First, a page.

“Eat this, you’ll feel better.”
Many of us have heard this or even offered this advice, as most people have had some direct experience of the link between mood and food.
When my son was a toddler, his mood was directly, conspicuously related to the contents of his stomach. My husband and I quickly learned that his agreeableness could be more or less ensured with the timely administration of a granola bar.
We never went anywhere without a granola bar.
New evidence from the burgeoning field of nutritional psychiatry is helping to make sense of such anecdotal experiences and could expand the horizons of psychiatric research, theory and practice in important ways.
Investigations of the relationship between nutrition and aspects of brain function relevant to mental health date back to the 1970s, and nutritionists working in complementary and alternative medicine have long recognized the connection.
But this area of research has recently gained new momentum within psychiatry. In the last five years, numerous observational research—as well as intervention and animal studies—have confirmed the importance of dietary content in diverse populations around the world.
In my work as a medical anthropologist who studies the interactions between mental and physical health, I have observed the ways that psychological problems are often closely linked to the state of our bodies.
New findings from nutritional psychiatry research suggest that our emotional state may be closely related to the content of the foods we eat, providing additional evidence of the links between mind and body.
A new study by researchers from Johns Hopkins University found that consumption of meats cured with nitrates (such as hot dogs and salami) may contribute to episodes of mania. While other factors also contribute to clinical levels of mania, this study suggests that people who eat large amounts of such meats may experience important psychological and behavioral effects.
Other studies have shown that diets high in fruits, vegetables, protein and good fats may help prevent—and even cure—depression. Conversely, diets high in saturated fats, refined carbohydrates and processed foods are associated with greater risk for depression.
Perhaps most potentially transformative among these findings is evidence that diet affects mental health in children, including risk for depression and anxiety, but also attention deficit hyperactivity disorder.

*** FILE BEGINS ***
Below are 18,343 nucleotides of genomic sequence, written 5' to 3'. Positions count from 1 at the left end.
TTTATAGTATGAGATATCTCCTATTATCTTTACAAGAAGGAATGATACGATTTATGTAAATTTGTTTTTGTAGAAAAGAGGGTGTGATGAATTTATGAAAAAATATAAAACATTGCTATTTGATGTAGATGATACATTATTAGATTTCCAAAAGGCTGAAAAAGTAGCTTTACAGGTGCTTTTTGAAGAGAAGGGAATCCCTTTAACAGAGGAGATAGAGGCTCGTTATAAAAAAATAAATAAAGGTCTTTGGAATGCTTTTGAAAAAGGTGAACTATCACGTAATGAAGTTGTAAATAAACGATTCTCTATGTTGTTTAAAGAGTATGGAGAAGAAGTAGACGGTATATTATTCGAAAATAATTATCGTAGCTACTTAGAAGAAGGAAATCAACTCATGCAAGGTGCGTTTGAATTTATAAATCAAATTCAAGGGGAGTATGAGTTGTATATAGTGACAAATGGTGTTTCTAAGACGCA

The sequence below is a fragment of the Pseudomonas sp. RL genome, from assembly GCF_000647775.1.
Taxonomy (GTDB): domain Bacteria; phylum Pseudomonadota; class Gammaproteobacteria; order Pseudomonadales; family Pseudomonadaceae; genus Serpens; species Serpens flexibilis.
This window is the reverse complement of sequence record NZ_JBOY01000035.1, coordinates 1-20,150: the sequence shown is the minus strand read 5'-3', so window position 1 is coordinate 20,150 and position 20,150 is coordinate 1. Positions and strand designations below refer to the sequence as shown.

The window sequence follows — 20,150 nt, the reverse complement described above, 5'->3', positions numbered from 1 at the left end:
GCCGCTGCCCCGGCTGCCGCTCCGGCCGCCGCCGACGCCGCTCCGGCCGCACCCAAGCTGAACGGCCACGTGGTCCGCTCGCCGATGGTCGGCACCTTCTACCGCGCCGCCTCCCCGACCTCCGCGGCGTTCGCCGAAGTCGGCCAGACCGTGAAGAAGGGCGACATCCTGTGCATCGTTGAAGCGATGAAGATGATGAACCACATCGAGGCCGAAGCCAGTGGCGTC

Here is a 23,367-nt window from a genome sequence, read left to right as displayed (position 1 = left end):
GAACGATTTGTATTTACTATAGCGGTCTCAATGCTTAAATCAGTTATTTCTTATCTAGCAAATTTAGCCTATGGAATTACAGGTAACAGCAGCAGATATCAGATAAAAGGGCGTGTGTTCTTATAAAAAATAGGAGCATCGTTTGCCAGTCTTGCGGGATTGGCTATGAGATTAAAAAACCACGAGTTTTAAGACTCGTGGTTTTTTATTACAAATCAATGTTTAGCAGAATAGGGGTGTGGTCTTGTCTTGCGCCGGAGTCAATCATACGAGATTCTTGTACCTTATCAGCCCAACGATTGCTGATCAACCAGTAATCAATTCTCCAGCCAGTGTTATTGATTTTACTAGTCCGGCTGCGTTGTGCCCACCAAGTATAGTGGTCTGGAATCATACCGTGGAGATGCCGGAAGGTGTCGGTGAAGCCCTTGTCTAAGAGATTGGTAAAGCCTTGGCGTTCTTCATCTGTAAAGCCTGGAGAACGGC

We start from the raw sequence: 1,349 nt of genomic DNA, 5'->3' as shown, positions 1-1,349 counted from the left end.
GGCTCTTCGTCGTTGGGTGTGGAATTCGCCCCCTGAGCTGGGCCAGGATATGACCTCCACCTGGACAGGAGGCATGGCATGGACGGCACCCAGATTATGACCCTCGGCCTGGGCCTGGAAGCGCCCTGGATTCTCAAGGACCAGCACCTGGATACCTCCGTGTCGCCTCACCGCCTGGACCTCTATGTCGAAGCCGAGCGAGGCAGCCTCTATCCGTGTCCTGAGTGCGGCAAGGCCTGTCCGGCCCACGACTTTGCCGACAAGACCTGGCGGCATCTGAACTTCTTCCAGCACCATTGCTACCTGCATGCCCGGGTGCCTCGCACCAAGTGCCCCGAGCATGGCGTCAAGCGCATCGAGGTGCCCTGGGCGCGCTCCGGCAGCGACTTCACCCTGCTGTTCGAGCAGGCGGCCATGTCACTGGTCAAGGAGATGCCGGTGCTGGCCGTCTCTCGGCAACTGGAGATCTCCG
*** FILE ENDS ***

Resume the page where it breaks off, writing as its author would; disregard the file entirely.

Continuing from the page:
Studies show an association between dietary quality and ADHD in children. There is also evidence that a lack of certain nutrients may contribute to the disorder. So while there is not sufficient evidence to back up the popular notion that sugar causes hyperactivity, an overabundance of processed foods and refined carbohydrates (including refined sugar) may actually increase the risk of ADHD symptoms.
In principle, findings about the links between diet and ADHD could put more nonpharmaceutical interventions into the mix for disorders like ADHD, allowing parents a means to help regulate child emotional well-being and behavior outside the clinic.
This could represent an important new direction for psychiatry, which has been moving in an increasingly reductive direction in recent years, focusing almost exclusively on neurobiological causes and pharmaceutical treatment of mental disorders.
As a result, rates of psychopharmaceutical consumption are at an all-time high in the U.S[KS1] . This includes startlingly high rates of psychoactive medication use among children, who are prescribed such drugs for a range of conditions, including stimulants for ADHD. As many as 4.5 percent of children in this country have been prescribed stimulants—so many that the practice has become normalized.
To be sure, nutritional psychiatry thus far also tends to reach for biological explanations. But the pathways implicated and under consideration are diverse and complex, including factors such as immune function and the microbiome-gut-brain pathway, among others.
Because food is inherently social and cultural—part of people’s environments, not something in their internal make-up—nutritional psychiatry will also have to engage with social and cultural factors in order to construct studies, make sense of findings and formulate recommendations for treatment and intervention.
Though the field is still emerging, its potential to help explain strong associations between poverty and mental health problems like depression and even schizophrenia, is exciting.
Nutrition may be one pathway through which poverty and marginalization work to undermine psychological well-being.
An important risk of such research is that rather than empowering parents to find nonpharmaceutical solutions for their children’s problems, findings could place an additional burden on families to regulate children, opening them up to blame for their children’s emotional and behavioral problems.
By far the greatest risk for such blame is on the most vulnerable people in our society—those for whom good nutrition is not a choice, and for whom multiple converging risk factors contribute to poor mental health.
As the science develops, research needs to be accompanied by political activism that demands government support for programs that fund nutrition education and programs such as the Supplemental Nutrition Assistance Program, or SNAP This program would be gutted in the proposed 2019 federal budget and would put healthy foods out of reach for many families.
With the right research and advocacy, perhaps we can harness the power of food to make us all feel better.